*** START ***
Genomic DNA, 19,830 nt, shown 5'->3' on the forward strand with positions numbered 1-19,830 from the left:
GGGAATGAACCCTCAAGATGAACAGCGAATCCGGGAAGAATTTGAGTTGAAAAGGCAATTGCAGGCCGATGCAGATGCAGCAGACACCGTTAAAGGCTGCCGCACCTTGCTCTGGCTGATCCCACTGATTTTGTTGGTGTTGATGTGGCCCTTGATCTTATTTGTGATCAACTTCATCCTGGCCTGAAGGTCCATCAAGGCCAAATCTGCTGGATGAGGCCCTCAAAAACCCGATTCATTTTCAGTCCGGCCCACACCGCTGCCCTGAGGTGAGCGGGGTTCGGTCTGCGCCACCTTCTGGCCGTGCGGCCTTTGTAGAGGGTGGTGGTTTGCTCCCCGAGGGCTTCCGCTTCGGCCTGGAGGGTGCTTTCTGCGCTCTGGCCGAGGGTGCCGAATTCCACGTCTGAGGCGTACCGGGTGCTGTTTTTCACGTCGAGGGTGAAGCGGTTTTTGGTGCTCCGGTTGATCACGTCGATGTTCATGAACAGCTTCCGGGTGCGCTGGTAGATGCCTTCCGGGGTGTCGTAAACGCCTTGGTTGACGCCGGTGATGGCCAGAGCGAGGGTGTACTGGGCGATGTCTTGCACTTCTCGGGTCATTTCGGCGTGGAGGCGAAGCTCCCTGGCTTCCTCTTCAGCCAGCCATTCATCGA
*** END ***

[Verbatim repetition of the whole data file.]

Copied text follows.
Genomic DNA, 19,830 nt, shown 5'->3' on the forward strand with positions numbered 1-19,830 from the left:
GGGAATGAACCCTCAAGATGAACAGCGAATCCGGGAAGAATTTGAGTTGAAAAGGCAATTGCAGGCCGATGCAGATGCAGCAGACACCGTTAAAGGCTGCCGCACCTTGCTCTGGCTGATCCCACTGATTTTGTTGGTGTTGATGTGGCCCTTGATCTTATTTGTGATCAACTTCATCCTGGCCTGAAGGTCCATCAAGGCCAAATCTGCTGGATGAGGCCCTCAAAAACCCGATTCATTTTCAGTCCGGCCCACACCGCTGCCCTGAGGTGAGCGGGGTTCGGTCTGCGCCACCTTCTGGCCGTGCGGCCTTTGTAGAGGGTGGTGGTTTGCTCCCCGAGGGCTTCCGCTTCGGCCTGGAGGGTGCTTTCTGCGCTCTGGCCGAGGGTGCCGAATTCCACGTCTGAGGCGTACCGGGTGCTGTTTTTCACGTCGAGGGTGAAGCGGTTTTTGGTGCTCCGGTTGATCACGTCGATGTTCATGAACAGCTTCCGGGTGCGCTGGTAGATGCCTTCCGGGGTGTCGTAAACGCCTTGGTTGACGCCGGTGATGGCCAGAGCGAGGGTGTACTGGGCGATGTCTTGCACTTCTCGGGTCATTTCGGCGTGGAGGCGAAGCTCCCTGGCTTCCTCTTCAGCCAGCCATTCATCGA